Polamalu to Trim His Mane for First Time in 10 Years
Steelers safety will cut a few locks of his hair for the VFW Mane Event on Veteran’s Day.
Photo via Flickr
Steelers safety and all-around solid human being Troy Polamalu hasn’t touched his signature mane in more than 10 years. The last time he had a serious haircut was when he was just a wee sophomore at USC in 2000.
As a homage to the Samoan culture, Polamalu has spent a decade cultivating his luxurious flow despite certain occupational hazards. However, the seven-time Pro Bowler is going to make an exception to support a great cause this Veteran’s Day. On Monday, the Polamalu will have a few locks of his hair trimmed to kick off the VFW Mane Event.
Don’t fret — he’s not chopping it all off (after all, Head & Shoulders took out a $1 million insurance policy). But a few of the locks will be auctioned off to raise funds for the Veterans of Foreign Wars. Nothing completes a mancave shrine like a Steelers mini-helmet accessorized with real Polamalu hair.
That's a wrasslin' joke, folks
#Art: Tugboat hand-crafts woodcuts that would look great on your wall
Paul Roden and Valerie Lueth are the geniuses behind Tugboat Printshop’s imaginative print designs. The duo began collaborating in 2006 when they started exploring fine-art woodcuts. They craft their woodcut prints completely by hand by drawing onto the plywood before carving it out with a low-relief hand tool. From there, Roden and Lueth evenly add ink to the blocks and press paper against the wood; afterward, they send blocks through the press. Between the layers of design and the use of color, Roden and Lueth’s attention to detail is on display in their whimsical artwork.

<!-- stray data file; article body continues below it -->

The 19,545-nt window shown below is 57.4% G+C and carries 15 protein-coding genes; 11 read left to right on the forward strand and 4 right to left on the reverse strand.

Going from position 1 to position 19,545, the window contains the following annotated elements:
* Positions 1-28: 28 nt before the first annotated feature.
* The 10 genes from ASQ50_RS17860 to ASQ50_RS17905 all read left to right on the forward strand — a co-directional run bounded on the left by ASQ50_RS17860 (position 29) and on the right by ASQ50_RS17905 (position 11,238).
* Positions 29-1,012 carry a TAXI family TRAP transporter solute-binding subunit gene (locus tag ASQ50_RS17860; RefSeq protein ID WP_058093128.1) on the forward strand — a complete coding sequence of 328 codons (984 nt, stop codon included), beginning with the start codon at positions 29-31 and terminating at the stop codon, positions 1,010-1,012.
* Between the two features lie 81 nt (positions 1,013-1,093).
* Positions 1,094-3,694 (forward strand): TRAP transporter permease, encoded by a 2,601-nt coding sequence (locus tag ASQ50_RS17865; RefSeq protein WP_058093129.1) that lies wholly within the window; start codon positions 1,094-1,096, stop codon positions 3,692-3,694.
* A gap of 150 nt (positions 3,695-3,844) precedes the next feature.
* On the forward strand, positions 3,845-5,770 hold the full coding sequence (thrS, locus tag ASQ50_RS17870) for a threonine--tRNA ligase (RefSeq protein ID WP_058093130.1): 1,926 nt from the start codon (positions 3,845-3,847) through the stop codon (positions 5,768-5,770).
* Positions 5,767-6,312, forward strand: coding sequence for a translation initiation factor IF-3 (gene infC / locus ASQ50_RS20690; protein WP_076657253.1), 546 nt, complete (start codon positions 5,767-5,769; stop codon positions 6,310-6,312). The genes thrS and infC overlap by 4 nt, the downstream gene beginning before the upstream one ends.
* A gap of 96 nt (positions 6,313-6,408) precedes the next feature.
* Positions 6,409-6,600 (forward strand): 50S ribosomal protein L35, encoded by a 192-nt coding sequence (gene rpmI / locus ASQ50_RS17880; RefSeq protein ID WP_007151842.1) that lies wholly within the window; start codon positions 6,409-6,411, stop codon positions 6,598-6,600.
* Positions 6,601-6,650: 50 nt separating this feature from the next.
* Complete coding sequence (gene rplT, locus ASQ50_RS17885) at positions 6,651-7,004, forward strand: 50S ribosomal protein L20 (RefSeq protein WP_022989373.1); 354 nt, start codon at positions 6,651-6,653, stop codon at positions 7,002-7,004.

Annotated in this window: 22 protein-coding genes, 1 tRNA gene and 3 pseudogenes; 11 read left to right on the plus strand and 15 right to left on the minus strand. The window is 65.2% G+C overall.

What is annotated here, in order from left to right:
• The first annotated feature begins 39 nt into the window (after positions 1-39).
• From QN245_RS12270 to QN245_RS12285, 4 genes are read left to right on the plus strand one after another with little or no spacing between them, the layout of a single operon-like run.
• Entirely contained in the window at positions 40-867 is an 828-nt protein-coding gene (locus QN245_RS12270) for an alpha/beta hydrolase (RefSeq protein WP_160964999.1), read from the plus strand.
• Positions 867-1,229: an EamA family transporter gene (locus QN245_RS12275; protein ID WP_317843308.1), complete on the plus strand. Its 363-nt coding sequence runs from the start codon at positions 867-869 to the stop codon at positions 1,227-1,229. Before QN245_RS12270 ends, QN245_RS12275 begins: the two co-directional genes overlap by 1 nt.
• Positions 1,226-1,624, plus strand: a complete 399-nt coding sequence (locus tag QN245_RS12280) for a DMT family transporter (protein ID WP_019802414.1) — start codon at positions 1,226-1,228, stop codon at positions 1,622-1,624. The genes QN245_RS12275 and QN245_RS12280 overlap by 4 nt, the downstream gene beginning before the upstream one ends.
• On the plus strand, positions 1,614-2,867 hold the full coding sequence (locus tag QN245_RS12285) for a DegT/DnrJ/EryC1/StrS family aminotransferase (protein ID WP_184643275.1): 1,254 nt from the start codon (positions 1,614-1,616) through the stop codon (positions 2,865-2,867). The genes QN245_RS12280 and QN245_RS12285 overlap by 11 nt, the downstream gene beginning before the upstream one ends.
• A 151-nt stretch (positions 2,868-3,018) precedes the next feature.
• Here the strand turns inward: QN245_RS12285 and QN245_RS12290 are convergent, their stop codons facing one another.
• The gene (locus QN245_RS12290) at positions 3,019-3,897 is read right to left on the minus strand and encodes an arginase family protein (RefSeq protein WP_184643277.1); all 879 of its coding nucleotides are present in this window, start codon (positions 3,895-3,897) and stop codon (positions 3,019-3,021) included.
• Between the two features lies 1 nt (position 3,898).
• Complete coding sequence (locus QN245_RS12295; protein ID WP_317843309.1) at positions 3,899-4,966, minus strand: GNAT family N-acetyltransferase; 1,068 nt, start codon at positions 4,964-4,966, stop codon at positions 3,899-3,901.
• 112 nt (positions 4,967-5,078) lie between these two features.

Good news: You can see the pieces firsthand by making an appointment to visit the Tugboat shop or by seeing Roden and Lueth at this year’s Handmade Arcade, held Dec. 7 at the David L. Lawrence Convention Center. Check out the gallery below for more prints.
— Mahala Scott, PM Editorial Intern
What’s going on this weekend?
- The Conservatory Theatre Co.’s production of the Greek tragedy Hecuba opens this week at the Pittsburgh Playhouse. See it now through Nov. 24. — Friday, 8 p.m.